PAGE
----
Global oil market playbooks are changing as countries look out for their interests in the glacial movement of oil prices and the market’s recent choppiness. India, for example, recently announced its decision to diversify its oil import markets as it angles towards lower average energy prices.
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The gambit sees the country looking to extend imports beyond its traditional trade partners of the United States of America (USA) and Guyana.
The India market shift, analysts note, could set the tone for more aggressive supply chain competition amongst non-traditional suppliers of oil to India who would find the country a fine game for offering ‘sweeteners’ to take a piece of the Asian oil and gas market. How would the tactic pan out for prospective suppliers? the possible outcomes are mixed depending on the existing relationships between India and the new supplier and the type of oil produced in the prospective country of supply. For example, Indian industries prefer heavier oil to the lighter oil brands that come from countries such as Nigeria and Angola. This would mean that African countries would not be the first choices in India’s oil supply diversification plans.
Preferred countries for the Indian foray into new supply markets for heavy crude would be Iran and Venezuela, but the ongoing political tiffs between both countries and the USA would make these options very difficult choices.
Many non-oil-producing countries depend on OPEC and its allies, a group called OPECplus, to supply oil for their domestic consumptions. To strengthen oil price, OPECplus extended its production cuts to April 2021 with little exception to Russia and Kazakhstan. But as OPECplus uses the production cut to tighten the oil market, oil importers are seeing domestic growth chopped at the knees by the rising cost of oil imports.
The Local Cost of An Oil Squeeze
Analysts note that domestic inflation in oil-importing countries has started to rise above policymaker’s expectations and could lead to unexpected monetary tightening which in turn would raise domestic interest rates and clobber gross domestic product (GDP) growth.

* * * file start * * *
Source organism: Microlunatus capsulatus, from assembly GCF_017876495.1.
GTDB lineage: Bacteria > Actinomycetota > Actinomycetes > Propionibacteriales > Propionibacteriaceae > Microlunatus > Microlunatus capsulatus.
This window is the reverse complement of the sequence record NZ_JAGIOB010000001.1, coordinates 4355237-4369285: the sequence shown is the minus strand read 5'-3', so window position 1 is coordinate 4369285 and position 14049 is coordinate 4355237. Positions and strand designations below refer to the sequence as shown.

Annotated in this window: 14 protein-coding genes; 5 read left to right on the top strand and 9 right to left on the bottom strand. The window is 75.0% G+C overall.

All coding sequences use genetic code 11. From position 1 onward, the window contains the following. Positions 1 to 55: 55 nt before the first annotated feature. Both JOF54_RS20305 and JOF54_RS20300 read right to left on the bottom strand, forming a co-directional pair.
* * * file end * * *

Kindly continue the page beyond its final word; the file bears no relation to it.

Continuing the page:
Against this development, oil importers have started to look for strategies that would improve possible economic outcomes such as diversify their import sources to generate more supplier competition to contain a supplier price squeeze.
The Indian economy was adversely affected by the coronavirus pandemic as it recorded the highest number of coronavirus cases in the Asian continent. To curtail the spread of the virus the Indian economy enforced strict lockdown which adversely affected the economy. Although the Indian economy is out of recession as its GDP grew by +0.4% in Q4 2020, it recorded a pandemic induced recession in Q3 2020 as its GDP contracted by -7.3%
Fuel consumption has become an integral part of the Indian economy, therefore, activities in the international oil market affect the Indian economy. Also, recent reforms of the fuel taxation and subsidy system in India have meant that consumers would increasingly be susceptible to changes in the international oil market. Although India’s inflation rate eased to a 16-month low of 4.06% in January 2021 mainly on account of the softening of food and vegetable prices, the rise in crude oil prices and their transmission into retail fuel prices have posed a concern for the government’s economic recovery effort and the mandate by the Indian government to the Reserve Bank of India (RBI) to keep inflation within an average rate of 4% and a margin rate of 2% on either side of the average
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